NEW YORK (AP) -- Acclaimed Irish dramatist Conor McPherson ("The Shining City") showed the power and treachery of storytelling in his 1997 Olivier Award-winning classic, "The Weir." One minute it's all good-natured ribbing and laughter and local ghost stories, and the next, somebody tells a true story so painful that it stuns the crowd.
Irish Repertory Theater is presenting a taut, effective revival that opened Thursday night, directed by Ciaran O'Reilly. The plot is deceptively simple: three local men gathered in a rural Irish pub have a pint or three, while sharing ghost stories to impress the attractive new female in town, until she quietly tops them all with her haunting personal story of tragedy and loss.
McPherson's deft language and compassionate view of human foibles, combined with O'Reilly's discerning direction, allows each character to reveal their distinctive differences. The storytellers' involvement in their own tales adds to the developing supernatural atmosphere.
As garage owner Jack, a middle-aged bachelor who calls himself "a contrary bollocks," Dan Butler is scrappy while also subtly showing his character's basic decency beneath the feisty exterior. Butler's vigorous manner contrasts with laid-back bartender and pub owner Brenden, younger but also still single, given a quietly staunch presence by Billy Carter. With typical Irish bravado, this pair of obviously lonely bachelors has a ruefully humorous chat about preserving their freedom and independence.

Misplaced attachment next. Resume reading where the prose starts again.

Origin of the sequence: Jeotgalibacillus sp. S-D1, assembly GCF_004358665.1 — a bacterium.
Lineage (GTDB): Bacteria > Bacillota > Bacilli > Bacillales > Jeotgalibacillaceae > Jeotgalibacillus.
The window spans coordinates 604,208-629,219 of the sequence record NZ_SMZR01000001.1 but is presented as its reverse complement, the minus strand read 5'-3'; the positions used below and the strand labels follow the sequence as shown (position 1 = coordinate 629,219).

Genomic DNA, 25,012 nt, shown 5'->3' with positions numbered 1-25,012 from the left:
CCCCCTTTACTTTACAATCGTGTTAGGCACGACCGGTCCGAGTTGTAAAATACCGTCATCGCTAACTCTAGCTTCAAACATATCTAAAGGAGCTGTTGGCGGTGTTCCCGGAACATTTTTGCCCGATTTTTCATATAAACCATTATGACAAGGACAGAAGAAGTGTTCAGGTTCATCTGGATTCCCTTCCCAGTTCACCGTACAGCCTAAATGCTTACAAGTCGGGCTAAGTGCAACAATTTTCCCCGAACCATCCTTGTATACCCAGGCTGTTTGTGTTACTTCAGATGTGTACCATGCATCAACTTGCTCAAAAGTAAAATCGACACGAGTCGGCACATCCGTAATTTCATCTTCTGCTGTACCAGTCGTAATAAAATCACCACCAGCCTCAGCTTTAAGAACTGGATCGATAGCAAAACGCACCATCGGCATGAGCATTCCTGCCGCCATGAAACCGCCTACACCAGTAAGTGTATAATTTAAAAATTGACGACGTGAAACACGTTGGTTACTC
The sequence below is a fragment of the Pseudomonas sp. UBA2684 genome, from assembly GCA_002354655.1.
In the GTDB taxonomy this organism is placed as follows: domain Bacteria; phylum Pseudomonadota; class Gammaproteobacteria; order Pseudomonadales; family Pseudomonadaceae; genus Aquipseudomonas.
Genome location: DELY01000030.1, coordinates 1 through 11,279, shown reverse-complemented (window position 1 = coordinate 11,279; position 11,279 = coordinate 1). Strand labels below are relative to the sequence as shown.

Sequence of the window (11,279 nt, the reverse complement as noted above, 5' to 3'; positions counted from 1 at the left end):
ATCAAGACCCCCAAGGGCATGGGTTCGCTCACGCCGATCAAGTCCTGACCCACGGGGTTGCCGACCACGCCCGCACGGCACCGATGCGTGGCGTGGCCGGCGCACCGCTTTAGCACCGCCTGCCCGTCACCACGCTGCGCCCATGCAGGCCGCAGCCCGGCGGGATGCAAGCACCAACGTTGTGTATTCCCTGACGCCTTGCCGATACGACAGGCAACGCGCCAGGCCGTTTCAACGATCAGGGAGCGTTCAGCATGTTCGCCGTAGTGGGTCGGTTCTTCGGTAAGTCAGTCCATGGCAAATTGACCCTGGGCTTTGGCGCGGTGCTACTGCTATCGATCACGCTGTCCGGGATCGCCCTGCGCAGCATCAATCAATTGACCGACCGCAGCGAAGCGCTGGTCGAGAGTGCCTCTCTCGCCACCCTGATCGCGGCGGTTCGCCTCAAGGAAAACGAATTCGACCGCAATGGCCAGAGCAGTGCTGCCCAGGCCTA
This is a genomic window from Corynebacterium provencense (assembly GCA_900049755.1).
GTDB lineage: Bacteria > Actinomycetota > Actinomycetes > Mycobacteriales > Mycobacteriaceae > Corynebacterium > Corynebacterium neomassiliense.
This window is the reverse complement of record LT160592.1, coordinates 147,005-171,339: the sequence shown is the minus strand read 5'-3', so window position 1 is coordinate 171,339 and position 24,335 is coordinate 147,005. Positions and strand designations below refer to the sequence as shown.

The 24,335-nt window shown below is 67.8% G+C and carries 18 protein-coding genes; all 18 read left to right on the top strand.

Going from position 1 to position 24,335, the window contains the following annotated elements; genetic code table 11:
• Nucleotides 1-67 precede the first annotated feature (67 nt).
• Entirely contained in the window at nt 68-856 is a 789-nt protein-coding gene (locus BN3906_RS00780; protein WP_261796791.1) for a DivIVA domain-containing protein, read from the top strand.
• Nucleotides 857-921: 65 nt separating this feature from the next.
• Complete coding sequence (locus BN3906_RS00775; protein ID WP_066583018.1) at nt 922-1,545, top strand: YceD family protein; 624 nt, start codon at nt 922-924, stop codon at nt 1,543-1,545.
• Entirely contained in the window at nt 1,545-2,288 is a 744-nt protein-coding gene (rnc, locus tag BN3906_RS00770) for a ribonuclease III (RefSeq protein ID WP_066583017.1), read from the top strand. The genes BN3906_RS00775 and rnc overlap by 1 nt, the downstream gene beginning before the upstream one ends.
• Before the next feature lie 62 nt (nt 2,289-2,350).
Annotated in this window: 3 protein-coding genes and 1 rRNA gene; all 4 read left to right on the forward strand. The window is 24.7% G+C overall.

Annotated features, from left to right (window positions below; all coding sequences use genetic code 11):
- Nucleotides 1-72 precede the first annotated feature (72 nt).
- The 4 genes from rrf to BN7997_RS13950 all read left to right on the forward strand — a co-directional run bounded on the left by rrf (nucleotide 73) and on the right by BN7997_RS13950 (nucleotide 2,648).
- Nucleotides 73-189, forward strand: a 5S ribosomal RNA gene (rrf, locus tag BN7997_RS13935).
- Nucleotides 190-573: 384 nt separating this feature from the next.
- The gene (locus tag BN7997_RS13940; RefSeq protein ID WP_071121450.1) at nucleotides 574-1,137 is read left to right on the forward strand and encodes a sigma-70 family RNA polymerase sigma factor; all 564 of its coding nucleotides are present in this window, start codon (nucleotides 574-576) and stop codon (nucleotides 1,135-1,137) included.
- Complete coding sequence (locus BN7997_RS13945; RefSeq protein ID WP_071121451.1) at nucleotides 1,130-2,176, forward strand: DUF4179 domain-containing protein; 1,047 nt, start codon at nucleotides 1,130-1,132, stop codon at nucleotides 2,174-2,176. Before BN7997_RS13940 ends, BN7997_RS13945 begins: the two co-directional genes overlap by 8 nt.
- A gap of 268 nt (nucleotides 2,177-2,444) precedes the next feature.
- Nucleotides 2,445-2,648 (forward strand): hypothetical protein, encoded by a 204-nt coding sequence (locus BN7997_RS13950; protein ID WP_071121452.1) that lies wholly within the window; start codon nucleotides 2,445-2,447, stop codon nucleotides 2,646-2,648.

Sean Gormley is briskly smug and condescending as local businessman Finbar Mack, barely concealing his character's patronizing air toward his less fortunate former neighbors beneath a thin veneer of jollity. Though Finbar enjoys brandishing his wealth over his old acquaintances, his gloating is wasted on bemused fellow barfly and handyman Jimmy (John Keating, bearing an air of placid serenity.)
Tessa Klein is delicately nervous as mysterious newcomer Valerie, whose unknown reasons for coming to this secluded area from Dublin add to the suspense. Klein acts shy and ladylike while Jack, Jim and Sean show off their storytelling skills. But when Valerie finally decides to share a ghost story of her own, Klein's emotional narrative brings a poignant realism to her character.
Late in the evening, Jack shares a tale of a pivotal time in his life, then notes reflectively, "There was a humility I've tried to find since. But goodness wears off." Yet through the compassion and human fallibility of his characters, McPherson provides hope that, although goodness may wear off, it's also a renewable virtue.
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